Human culture is dynamic and ever-changing, it’s not something we should be hard-coding. And it’s certainly not something we should be hard-coding based on the very narrow worldview of those who understand the intricacies of blockchain technology.

It’s particularly delicious that it’s the MIT Technology Review commenting on all of this, given that they’ve been the motive force behind Blockcerts, “the open standard for blockchain credentials” (that nobody actually needs).

Source: MIT Technology Review

Open Badges and ADCs

As someone who’s been involved with Open Badges since 2012, I’m always interested in the ebbs and flows of the language around their promotion and use.

This article in an article on EdScoop cites a Dean at UC Irvine, who talks about ‘Alternative Digital Credentials’:

Alternative digital credentials — virtual certificates for skill verification — are an institutional imperative, said Gary Matkin, dean of continuing education at the University of California, Irvine, who predicts they will become widely available in higher education within five years.

“Like in the 90s when it was obvious that education was going to begin moving to an online format,” Matkin told EdScoop, “it is now the current progression that institutions will have to begin to issue ADCs.”

Out of all of the people I’ve spoken to about Open Badges in the past seven years, universities are the ones who least like the term ‘badges’.

The article links to a report by the International Council for Open and Distance Education (ICDE) on ADCs which cites seven reasons that they’re an ‘institutional imperative’:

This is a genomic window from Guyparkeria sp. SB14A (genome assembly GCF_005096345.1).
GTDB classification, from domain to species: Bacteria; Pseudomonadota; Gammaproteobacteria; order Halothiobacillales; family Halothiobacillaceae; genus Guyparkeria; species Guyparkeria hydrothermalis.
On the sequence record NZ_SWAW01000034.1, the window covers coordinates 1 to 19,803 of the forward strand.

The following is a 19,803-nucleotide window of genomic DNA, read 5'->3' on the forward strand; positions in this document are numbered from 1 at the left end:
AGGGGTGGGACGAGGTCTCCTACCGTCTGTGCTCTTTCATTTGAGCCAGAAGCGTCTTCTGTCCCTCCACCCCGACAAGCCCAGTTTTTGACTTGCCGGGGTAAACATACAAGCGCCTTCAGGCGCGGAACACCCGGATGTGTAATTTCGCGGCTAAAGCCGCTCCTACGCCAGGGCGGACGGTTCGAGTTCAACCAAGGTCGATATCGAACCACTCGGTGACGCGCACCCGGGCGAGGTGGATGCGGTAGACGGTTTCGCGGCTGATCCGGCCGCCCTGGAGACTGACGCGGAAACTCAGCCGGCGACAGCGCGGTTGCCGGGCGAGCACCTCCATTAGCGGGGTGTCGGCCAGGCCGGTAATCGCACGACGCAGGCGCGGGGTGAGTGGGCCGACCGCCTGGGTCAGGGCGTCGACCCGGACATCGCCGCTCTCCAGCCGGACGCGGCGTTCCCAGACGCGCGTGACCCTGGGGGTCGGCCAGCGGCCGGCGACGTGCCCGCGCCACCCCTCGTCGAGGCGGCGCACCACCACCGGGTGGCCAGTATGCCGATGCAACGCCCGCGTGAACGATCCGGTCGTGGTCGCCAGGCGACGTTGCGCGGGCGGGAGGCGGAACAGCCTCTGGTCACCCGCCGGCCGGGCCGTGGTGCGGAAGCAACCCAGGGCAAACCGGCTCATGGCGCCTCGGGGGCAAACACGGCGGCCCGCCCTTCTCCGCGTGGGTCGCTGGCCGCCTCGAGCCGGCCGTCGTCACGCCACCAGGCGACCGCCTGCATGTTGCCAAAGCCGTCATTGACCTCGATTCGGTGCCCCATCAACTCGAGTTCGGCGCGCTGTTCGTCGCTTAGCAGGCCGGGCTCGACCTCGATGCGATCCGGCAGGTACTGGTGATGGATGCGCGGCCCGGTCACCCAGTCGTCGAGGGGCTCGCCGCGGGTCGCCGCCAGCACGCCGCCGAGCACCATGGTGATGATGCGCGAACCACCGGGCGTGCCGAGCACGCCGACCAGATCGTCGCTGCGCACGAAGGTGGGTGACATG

1. ADCs (and their non-university equivalents) are already widely offered
  2. Traditional transcripts are not serving the workforce. The primary failure of traditional transcripts is that they do not connect verified competencies to jobs
  3. Accrediting agencies are beginning to focus on learning outcomes
  4. Young adults are demanding shorter and more workplace-relevant learning
  5. Open education demands ADCs
  6. Hiring practices increasingly depend on digital searches
  7. An ADC ecosystem is developing

All of which seems reasonable. However, I don’t necessarily agree with the report’s sweeping prediction that:

“Efforts to set universal technical and quality standards for badges and to establish comprehensive repositories for credentials conforming to a single standard will not succeed.”

You can’t lump in quality standards with technical standards. The former is obviously doomed to fail, whereas the latter is somewhat inevitable.

Source: EdScoop

"Any person capable of angering you becomes your master. They can anger you only when you permit yourself to be disturbed by them."

(Epictetus)